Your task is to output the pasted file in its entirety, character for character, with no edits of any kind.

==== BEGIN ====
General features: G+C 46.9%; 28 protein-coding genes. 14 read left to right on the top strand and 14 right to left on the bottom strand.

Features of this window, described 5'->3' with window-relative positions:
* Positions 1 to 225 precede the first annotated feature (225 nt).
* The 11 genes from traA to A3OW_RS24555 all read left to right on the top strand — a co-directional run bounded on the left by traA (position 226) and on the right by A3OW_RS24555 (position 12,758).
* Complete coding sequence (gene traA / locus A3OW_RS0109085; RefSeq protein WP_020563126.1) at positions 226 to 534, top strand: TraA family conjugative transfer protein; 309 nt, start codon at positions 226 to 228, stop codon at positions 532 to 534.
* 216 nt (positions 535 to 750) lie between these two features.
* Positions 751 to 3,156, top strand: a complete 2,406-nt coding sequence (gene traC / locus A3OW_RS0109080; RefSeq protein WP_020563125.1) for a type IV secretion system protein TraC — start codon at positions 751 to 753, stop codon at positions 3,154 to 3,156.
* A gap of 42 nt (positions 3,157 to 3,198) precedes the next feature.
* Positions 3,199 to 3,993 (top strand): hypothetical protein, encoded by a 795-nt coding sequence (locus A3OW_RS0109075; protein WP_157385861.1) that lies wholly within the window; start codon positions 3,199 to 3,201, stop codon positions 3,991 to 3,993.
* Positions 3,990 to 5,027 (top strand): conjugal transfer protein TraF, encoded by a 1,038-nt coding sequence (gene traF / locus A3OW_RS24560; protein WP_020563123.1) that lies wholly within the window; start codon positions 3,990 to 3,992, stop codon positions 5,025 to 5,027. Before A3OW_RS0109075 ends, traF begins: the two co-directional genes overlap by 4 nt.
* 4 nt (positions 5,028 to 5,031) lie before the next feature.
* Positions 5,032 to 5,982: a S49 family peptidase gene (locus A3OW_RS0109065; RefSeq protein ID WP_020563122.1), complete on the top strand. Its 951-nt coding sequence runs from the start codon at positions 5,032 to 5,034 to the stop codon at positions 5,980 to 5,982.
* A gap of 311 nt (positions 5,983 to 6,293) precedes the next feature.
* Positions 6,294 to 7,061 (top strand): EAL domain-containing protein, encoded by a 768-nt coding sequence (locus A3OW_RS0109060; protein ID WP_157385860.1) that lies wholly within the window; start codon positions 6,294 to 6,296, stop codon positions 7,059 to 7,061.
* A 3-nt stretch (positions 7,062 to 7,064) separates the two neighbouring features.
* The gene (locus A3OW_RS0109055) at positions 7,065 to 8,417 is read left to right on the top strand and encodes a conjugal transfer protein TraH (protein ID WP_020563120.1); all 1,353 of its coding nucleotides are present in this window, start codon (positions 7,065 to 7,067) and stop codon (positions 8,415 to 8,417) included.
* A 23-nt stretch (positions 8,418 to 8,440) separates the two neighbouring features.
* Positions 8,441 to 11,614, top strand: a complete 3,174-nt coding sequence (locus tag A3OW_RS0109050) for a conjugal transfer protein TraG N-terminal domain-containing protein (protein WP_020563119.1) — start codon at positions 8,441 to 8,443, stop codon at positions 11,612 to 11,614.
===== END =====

General features: G+C 46.9%; 28 protein-coding genes. 14 read left to right on the top strand and 14 right to left on the bottom strand.

Features of this window, described 5'->3' with window-relative positions:
* Positions 1 to 225 precede the first annotated feature (225 nt).
* The 11 genes from traA to A3OW_RS24555 all read left to right on the top strand — a co-directional run bounded on the left by traA (position 226) and on the right by A3OW_RS24555 (position 12,758).
* Complete coding sequence (gene traA / locus A3OW_RS0109085; RefSeq protein WP_020563126.1) at positions 226 to 534, top strand: TraA family conjugative transfer protein; 309 nt, start codon at positions 226 to 228, stop codon at positions 532 to 534.
* 216 nt (positions 535 to 750) lie between these two features.
* Positions 751 to 3,156, top strand: a complete 2,406-nt coding sequence (gene traC / locus A3OW_RS0109080; RefSeq protein WP_020563125.1) for a type IV secretion system protein TraC — start codon at positions 751 to 753, stop codon at positions 3,154 to 3,156.
* A gap of 42 nt (positions 3,157 to 3,198) precedes the next feature.
* Positions 3,199 to 3,993 (top strand): hypothetical protein, encoded by a 795-nt coding sequence (locus A3OW_RS0109075; protein WP_157385861.1) that lies wholly within the window; start codon positions 3,199 to 3,201, stop codon positions 3,991 to 3,993.
* Positions 3,990 to 5,027 (top strand): conjugal transfer protein TraF, encoded by a 1,038-nt coding sequence (gene traF / locus A3OW_RS24560; protein WP_020563123.1) that lies wholly within the window; start codon positions 3,990 to 3,992, stop codon positions 5,025 to 5,027. Before A3OW_RS0109075 ends, traF begins: the two co-directional genes overlap by 4 nt.
* 4 nt (positions 5,028 to 5,031) lie before the next feature.
* Positions 5,032 to 5,982: a S49 family peptidase gene (locus A3OW_RS0109065; RefSeq protein ID WP_020563122.1), complete on the top strand. Its 951-nt coding sequence runs from the start codon at positions 5,032 to 5,034 to the stop codon at positions 5,980 to 5,982.
* A gap of 311 nt (positions 5,983 to 6,293) precedes the next feature.
* Positions 6,294 to 7,061 (top strand): EAL domain-containing protein, encoded by a 768-nt coding sequence (locus A3OW_RS0109060; protein ID WP_157385860.1) that lies wholly within the window; start codon positions 6,294 to 6,296, stop codon positions 7,059 to 7,061.
* A 3-nt stretch (positions 7,062 to 7,064) separates the two neighbouring features.
* The gene (locus A3OW_RS0109055) at positions 7,065 to 8,417 is read left to right on the top strand and encodes a conjugal transfer protein TraH (protein ID WP_020563120.1); all 1,353 of its coding nucleotides are present in this window, start codon (positions 7,065 to 7,067) and stop codon (positions 8,415 to 8,417) included.
* A 23-nt stretch (positions 8,418 to 8,440) separates the two neighbouring features.
* Positions 8,441 to 11,614, top strand: a complete 3,174-nt coding sequence (locus tag A3OW_RS0109050) for a conjugal transfer protein TraG N-terminal domain-containing protein (protein WP_020563119.1) — start codon at positions 8,441 to 8,443, stop codon at positions 11,612 to 11,614.